MIAMI, NOV. 13 -- While defense lawyers for Manuel Antonio Noriega prepared for a Supreme Court showdown with Cable News Network, legal jockeying in the case returned today to a more basic matter: assuring that the defense is paid.
U.S. District Judge William Hoeveler said he will give the defense team until Friday to resolve the problem. Otherwise, he said, he will declare the deposed Panamanian leader indigent and appoint two government-paid lawyers to handle the defense.
Hoeveler had ordered the federal government last June to help lift a freeze on $6 million in deposits by Noriega in 27 accounts in foreign banks. The money, he said, should be used to help pay for Noriega's defense in his drug-trafficking case.
Defense lawyers returned to court today to say they have not received a dime. "After how many months?" Hoeveler asked. "We're nowhere. It is obvious that we may not be able to secure any money."
Hoeveler said he is prepared to go ahead with government-paid lawyers representing Noriega because the longer the case lags, the more easily it could be derailed before trial.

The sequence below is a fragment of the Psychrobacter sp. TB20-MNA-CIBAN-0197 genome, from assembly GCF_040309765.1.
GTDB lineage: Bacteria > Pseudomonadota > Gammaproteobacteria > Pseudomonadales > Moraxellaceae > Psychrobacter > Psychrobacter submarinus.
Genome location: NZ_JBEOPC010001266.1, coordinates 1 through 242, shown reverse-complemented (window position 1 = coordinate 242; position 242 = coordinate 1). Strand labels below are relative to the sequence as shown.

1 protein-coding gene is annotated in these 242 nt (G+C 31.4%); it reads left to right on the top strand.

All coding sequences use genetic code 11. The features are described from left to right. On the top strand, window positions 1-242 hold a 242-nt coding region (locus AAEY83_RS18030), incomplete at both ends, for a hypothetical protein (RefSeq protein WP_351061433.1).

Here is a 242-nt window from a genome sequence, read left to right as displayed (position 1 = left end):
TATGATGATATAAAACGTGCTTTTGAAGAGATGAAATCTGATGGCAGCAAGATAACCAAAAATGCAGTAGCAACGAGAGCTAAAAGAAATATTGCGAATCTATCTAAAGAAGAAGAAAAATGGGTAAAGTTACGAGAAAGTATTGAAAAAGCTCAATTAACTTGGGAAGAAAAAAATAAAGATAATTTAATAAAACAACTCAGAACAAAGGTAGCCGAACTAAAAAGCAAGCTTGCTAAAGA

He referred specifically to legal complications that arose last week when CNN broadcast excerpts of a taped jail-house conversation between Noriega and a member of his defense team. The network defied Hoeveler's order not to broadcast the excerpt and, when his order was upheld on appeal, announced that it would appeal to the Supreme Court this week.
"The need for this case to go to trial has never been made more clear than in the last few days," Hoeveler said. "As long as this case lingers, we face the prospect of new issues causing more delays." Noriega has been jailed since January.
Hoeveler conceded that the current trial date of Jan. 28 is not realistic but added that he will not delay the trial much beyond then.
Hoeveler also denied a request that a special prosecutor be appointed to determine how the government's tape recordings of Noriega's prison conversations got into CNN's hands.
Justice Department lawyer Drew Arena said today that authorities in France, Austria and Switzerland froze Noriega's accounts on their own, based on allegations that the money was drug profits. He suggested that, in this light, it would be difficult for the United States to suggest that they release the funds.
Frank Rubino, Noriega's chief lawyer, said the State Department tried to sabotage release of the money by encouraging foreign governments to freeze the money on their own.